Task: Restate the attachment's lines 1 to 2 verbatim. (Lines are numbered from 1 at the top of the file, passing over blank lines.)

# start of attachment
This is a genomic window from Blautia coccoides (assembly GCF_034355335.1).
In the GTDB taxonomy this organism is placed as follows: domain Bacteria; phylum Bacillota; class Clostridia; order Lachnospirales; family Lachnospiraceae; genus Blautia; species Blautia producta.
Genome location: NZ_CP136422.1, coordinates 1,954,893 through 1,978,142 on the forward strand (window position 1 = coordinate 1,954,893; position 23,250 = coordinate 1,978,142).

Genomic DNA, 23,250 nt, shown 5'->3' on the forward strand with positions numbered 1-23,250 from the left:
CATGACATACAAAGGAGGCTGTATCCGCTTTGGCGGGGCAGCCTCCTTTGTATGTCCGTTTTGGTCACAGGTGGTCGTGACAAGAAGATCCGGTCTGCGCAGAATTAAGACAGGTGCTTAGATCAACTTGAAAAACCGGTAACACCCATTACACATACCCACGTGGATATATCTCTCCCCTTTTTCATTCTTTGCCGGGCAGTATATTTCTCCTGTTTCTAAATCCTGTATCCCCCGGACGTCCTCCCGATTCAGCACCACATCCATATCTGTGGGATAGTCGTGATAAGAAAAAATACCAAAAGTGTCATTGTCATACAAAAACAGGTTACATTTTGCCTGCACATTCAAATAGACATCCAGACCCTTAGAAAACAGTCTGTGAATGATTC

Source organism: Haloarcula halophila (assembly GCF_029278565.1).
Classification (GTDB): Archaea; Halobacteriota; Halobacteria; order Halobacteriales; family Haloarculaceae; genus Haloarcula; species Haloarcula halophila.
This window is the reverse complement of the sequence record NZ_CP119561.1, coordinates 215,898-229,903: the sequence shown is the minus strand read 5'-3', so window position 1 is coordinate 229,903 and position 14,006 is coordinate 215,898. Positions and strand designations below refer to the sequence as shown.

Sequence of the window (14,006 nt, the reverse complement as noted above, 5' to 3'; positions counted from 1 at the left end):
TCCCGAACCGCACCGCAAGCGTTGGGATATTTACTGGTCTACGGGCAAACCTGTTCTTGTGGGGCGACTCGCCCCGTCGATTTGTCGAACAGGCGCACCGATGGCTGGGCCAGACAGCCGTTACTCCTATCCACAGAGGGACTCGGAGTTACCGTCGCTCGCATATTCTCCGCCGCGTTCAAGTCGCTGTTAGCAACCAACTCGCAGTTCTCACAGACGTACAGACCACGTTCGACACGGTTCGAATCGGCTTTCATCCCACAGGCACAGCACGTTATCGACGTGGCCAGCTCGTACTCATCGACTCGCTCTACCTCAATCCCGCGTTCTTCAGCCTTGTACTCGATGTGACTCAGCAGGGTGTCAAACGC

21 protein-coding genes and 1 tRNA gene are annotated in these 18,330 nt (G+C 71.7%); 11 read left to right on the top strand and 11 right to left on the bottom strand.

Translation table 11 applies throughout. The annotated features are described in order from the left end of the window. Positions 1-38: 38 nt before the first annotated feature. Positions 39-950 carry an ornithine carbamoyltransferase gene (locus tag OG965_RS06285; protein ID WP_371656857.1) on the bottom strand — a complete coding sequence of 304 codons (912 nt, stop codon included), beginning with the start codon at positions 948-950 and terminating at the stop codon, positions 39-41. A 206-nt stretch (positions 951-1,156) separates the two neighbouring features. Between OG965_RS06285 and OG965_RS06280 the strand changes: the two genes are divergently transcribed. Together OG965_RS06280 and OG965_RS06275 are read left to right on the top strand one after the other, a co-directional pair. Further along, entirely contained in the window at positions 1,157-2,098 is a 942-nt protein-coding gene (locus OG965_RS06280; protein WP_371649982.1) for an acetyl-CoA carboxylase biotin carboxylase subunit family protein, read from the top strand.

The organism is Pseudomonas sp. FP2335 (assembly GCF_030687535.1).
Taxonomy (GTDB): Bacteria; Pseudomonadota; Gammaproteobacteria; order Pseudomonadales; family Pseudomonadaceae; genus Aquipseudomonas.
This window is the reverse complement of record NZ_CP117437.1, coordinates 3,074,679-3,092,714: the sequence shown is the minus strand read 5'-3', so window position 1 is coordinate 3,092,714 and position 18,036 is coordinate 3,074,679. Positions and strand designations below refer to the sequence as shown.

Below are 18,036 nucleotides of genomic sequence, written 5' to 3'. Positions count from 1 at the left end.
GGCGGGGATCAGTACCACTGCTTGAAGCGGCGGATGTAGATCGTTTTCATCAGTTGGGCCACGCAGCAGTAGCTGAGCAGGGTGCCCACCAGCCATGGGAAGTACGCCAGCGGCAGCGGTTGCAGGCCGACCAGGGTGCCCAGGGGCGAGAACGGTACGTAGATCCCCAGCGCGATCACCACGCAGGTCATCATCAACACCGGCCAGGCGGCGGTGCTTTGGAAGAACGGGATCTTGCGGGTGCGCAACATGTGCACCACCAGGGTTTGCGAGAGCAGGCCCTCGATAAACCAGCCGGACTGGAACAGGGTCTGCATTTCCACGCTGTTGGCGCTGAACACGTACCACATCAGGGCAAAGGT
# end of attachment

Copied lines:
This is a genomic window from Blautia coccoides (assembly GCF_034355335.1).
In the GTDB taxonomy this organism is placed as follows: domain Bacteria; phylum Bacillota; class Clostridia; order Lachnospirales; family Lachnospiraceae; genus Blautia; species Blautia producta.